Hartford Courant November 17 2009
Hypnotic - Gene Segal - (Innova) - Segal is a Russian-born guitarist raised in Brooklyn, New York. He's studied with Vic Juris, Gene Bertocini and John Abercrombie and worked with trumpeter Ryan Kisor, drummer Ted Poor and bassist Steve LaSpina (to name but 3.) His debut CD features a tight trio including organist Sam Barsh and drummer Matt Kane (plus a 3-piece horn section on 2 tracks.) The guitarist plays in several distinct styles - he can be quite melodic and soulful on ballads such as "Free Fall" and "Quiet", he can rip off rapid licks with bluesy bent notes as on "Red Eyes" and "Truth" plus he's an active rhythm guitarist. Barsh, who's worked with the likes of Cassandra Wilson, Jeff Parker, Boyz II Men, Bobby McFerrin, The Brand New Heavies, Robin Eubanks, Debbie Friedman, Branford Marsalis, and many others, adds great depth and his manic yet soulful organ sound to the tunes (dig his "gospel music" solo on "Free Fall" and the Southern Soul feel of "In The Morning.") His keyboard bass-lines really offer Segal a good bottom. Kane is an active and funky drummer who's work with a number of Brazilian musicians but regularly crosses over to funk, rock, hip hop and even country music gigs. Saxophonists Mike Sim (tenor) and Bryan Beninghove (tenor, soprano), along with trumpeter Jonathan Powell, add strong solos and background licks on the "poppin'" "Alef" and the heavily blues-inflected title tune. Sim's effects-laden tenor solo on the latter tune reminds me of the jazz-funk excursions of the earlier 1970s, such as George Clinton's Parliament-Funkadelic aggregation.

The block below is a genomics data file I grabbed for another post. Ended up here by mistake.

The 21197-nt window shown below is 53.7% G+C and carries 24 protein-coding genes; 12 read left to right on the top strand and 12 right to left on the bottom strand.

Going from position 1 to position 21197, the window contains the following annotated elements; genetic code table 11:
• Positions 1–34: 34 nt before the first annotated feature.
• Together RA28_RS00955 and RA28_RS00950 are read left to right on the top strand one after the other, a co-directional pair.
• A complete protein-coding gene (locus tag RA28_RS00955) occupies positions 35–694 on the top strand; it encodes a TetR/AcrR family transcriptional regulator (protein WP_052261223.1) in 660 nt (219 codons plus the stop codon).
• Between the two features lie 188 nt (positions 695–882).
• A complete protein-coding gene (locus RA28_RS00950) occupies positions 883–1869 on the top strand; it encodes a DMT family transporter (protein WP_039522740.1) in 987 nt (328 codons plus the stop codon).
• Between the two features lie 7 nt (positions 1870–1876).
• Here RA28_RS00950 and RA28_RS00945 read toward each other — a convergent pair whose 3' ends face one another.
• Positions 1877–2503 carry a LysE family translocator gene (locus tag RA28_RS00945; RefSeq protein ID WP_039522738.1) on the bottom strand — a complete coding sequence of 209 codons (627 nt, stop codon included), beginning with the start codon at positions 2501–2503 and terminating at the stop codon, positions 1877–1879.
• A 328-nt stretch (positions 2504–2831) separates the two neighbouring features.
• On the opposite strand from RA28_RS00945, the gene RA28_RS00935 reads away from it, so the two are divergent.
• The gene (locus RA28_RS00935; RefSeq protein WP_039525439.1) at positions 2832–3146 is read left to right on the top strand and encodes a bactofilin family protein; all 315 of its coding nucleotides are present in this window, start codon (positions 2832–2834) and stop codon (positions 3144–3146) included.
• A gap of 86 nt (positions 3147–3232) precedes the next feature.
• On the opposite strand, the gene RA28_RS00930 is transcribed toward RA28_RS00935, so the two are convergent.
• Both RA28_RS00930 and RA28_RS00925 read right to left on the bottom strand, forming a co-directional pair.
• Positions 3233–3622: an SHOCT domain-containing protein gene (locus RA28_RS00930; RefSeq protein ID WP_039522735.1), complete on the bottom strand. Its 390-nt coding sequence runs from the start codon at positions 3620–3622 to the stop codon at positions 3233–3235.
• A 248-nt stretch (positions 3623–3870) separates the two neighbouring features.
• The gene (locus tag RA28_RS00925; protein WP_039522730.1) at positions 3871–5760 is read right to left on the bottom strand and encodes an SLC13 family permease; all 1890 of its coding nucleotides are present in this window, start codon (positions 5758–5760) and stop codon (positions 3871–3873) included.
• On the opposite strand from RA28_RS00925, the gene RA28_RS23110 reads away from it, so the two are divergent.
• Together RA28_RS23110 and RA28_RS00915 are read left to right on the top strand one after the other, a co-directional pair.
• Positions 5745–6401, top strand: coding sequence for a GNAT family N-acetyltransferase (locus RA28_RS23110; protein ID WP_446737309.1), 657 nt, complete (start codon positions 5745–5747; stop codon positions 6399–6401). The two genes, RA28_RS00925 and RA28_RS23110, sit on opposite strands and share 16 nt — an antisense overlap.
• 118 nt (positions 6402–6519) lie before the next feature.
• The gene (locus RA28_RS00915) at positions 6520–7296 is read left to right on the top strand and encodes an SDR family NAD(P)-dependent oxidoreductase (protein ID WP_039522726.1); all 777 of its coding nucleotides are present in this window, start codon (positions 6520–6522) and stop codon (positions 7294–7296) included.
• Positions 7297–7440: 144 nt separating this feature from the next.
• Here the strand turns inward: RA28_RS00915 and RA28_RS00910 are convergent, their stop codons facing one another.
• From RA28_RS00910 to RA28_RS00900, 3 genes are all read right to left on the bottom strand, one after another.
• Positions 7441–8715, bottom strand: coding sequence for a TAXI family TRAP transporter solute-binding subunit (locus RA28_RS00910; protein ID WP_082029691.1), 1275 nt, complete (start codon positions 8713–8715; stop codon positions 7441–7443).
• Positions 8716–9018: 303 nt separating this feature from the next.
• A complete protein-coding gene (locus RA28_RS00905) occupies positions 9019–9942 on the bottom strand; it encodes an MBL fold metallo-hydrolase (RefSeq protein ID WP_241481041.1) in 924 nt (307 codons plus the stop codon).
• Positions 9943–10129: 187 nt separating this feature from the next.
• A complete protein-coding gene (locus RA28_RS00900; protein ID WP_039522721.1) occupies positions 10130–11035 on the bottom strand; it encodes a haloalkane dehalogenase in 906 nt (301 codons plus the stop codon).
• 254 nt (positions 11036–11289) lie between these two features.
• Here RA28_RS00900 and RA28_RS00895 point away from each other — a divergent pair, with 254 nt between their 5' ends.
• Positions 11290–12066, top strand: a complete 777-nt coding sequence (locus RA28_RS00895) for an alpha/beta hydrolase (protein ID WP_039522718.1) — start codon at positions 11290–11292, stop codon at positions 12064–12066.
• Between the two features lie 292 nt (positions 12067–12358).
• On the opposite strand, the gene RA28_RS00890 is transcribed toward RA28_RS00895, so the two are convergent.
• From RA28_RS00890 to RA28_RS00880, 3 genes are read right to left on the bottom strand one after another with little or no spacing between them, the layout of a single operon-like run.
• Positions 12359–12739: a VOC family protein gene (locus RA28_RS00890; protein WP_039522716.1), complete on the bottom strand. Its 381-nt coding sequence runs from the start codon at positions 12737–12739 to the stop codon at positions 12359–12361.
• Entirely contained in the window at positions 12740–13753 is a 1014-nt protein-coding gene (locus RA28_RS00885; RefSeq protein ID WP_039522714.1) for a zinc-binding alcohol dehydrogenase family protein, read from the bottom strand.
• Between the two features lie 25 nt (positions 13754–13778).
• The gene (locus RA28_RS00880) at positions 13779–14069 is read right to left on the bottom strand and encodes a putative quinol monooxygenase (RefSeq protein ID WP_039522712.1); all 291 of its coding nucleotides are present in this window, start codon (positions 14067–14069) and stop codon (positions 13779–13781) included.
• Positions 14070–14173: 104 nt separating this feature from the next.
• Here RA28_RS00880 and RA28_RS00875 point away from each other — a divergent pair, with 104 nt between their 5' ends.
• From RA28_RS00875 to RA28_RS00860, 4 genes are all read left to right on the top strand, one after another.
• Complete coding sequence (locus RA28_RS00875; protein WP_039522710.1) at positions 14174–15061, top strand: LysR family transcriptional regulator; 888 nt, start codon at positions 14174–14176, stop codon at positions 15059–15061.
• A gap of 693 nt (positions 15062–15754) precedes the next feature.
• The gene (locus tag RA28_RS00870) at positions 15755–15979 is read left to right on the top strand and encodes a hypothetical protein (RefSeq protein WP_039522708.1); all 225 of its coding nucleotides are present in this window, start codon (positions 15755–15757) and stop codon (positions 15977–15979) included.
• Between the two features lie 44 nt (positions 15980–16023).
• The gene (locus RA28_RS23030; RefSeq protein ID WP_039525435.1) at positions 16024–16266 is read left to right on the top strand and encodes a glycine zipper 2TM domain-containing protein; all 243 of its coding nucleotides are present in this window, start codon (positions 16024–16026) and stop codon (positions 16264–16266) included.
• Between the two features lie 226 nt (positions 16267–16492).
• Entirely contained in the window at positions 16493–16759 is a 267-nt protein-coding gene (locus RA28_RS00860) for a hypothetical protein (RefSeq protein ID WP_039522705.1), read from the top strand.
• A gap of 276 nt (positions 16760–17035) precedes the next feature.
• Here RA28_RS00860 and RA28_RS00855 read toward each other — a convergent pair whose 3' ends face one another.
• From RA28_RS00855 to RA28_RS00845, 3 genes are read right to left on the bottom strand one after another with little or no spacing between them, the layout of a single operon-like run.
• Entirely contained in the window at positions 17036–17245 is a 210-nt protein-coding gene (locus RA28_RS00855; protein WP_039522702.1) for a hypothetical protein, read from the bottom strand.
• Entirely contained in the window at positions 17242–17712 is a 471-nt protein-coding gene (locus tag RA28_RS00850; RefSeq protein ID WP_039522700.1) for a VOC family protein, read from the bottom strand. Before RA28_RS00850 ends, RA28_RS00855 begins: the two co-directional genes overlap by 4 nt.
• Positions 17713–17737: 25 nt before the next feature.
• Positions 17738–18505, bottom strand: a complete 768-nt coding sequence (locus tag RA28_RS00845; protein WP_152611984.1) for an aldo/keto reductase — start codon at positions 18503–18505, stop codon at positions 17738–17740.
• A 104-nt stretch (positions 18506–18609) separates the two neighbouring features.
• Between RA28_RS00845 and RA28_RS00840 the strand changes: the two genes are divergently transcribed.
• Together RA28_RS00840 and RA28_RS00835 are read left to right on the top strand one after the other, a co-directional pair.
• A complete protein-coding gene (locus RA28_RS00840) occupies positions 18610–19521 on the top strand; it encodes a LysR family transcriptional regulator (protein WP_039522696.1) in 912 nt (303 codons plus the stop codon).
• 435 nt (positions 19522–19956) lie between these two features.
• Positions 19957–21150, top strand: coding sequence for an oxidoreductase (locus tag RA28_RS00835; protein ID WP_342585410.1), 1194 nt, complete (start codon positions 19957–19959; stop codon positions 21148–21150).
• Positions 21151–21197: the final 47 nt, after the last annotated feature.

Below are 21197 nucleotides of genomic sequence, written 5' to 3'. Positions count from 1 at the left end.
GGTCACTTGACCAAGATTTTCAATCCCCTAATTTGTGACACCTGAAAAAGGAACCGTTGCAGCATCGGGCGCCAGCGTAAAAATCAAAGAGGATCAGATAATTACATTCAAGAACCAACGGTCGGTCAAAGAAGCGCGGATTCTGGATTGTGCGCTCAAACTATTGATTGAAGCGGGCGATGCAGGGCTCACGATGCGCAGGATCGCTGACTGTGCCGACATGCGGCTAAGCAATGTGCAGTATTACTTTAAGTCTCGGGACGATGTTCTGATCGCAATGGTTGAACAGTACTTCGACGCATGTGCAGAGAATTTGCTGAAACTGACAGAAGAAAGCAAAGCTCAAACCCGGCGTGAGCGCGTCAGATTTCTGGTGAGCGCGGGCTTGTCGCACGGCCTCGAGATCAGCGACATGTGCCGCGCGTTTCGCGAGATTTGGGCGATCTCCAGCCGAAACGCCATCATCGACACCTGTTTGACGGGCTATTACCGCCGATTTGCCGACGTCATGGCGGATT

Despite the fact that the music has a loose, club-gig, feel, most of the songs have well-constructed melodies. Segal certainly has his own, rather loose-limbed, style and works well with his band, giving Barsh plenty of solo space and Kane the freedom to lay back or "kick hard." They even channel Tony Williams' Lifetime on the group improvisation "Captain Chaos." "Hypnotic" is a solid debut from a guitarist/composer who shows great promise.
by Richard Kamins